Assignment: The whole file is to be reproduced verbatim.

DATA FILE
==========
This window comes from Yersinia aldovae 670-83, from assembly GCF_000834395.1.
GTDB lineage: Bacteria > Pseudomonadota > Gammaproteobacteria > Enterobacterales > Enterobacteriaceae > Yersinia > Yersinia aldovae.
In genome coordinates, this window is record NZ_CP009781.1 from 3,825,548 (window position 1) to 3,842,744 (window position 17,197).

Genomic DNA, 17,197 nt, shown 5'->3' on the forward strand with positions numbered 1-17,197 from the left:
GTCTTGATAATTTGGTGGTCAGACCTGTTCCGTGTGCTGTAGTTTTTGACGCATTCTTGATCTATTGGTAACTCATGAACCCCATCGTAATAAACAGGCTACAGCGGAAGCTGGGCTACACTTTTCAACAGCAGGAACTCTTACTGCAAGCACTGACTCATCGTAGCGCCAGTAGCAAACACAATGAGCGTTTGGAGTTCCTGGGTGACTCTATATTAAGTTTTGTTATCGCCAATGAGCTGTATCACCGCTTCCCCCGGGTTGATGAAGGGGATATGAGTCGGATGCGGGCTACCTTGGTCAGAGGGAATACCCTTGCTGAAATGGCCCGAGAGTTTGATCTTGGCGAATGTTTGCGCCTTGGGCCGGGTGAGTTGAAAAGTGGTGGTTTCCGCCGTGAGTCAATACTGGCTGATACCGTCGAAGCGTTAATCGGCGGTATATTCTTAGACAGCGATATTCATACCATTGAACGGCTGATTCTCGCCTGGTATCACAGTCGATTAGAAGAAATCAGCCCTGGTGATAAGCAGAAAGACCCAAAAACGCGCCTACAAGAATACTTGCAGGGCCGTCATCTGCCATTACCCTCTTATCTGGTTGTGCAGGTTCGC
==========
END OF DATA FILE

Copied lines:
This window comes from Yersinia aldovae 670-83, from assembly GCF_000834395.1.
GTDB lineage: Bacteria > Pseudomonadota > Gammaproteobacteria > Enterobacterales > Enterobacteriaceae > Yersinia > Yersinia aldovae.
In genome coordinates, this window is record NZ_CP009781.1 from 3,825,548 (window position 1) to 3,842,744 (window position 17,197).

Genomic DNA, 17,197 nt, shown 5'->3' on the forward strand with positions numbered 1-17,197 from the left:
GTCTTGATAATTTGGTGGTCAGACCTGTTCCGTGTGCTGTAGTTTTTGACGCATTCTTGATCTATTGGTAACTCATGAACCCCATCGTAATAAACAGGCTACAGCGGAAGCTGGGCTACACTTTTCAACAGCAGGAACTCTTACTGCAAGCACTGACTCATCGTAGCGCCAGTAGCAAACACAATGAGCGTTTGGAGTTCCTGGGTGACTCTATATTAAGTTTTGTTATCGCCAATGAGCTGTATCACCGCTTCCCCCGGGTTGATGAAGGGGATATGAGTCGGATGCGGGCTACCTTGGTCAGAGGGAATACCCTTGCTGAAATGGCCCGAGAGTTTGATCTTGGCGAATGTTTGCGCCTTGGGCCGGGTGAGTTGAAAAGTGGTGGTTTCCGCCGTGAGTCAATACTGGCTGATACCGTCGAAGCGTTAATCGGCGGTATATTCTTAGACAGCGATATTCATACCATTGAACGGCTGATTCTCGCCTGGTATCACAGTCGATTAGAAGAAATCAGCCCTGGTGATAAGCAGAAAGACCCAAAAACGCGCCTACAAGAATACTTGCAGGGCCGTCATCTGCCATTACCCTCTTATCTGGTTGTGCAGGTTCGC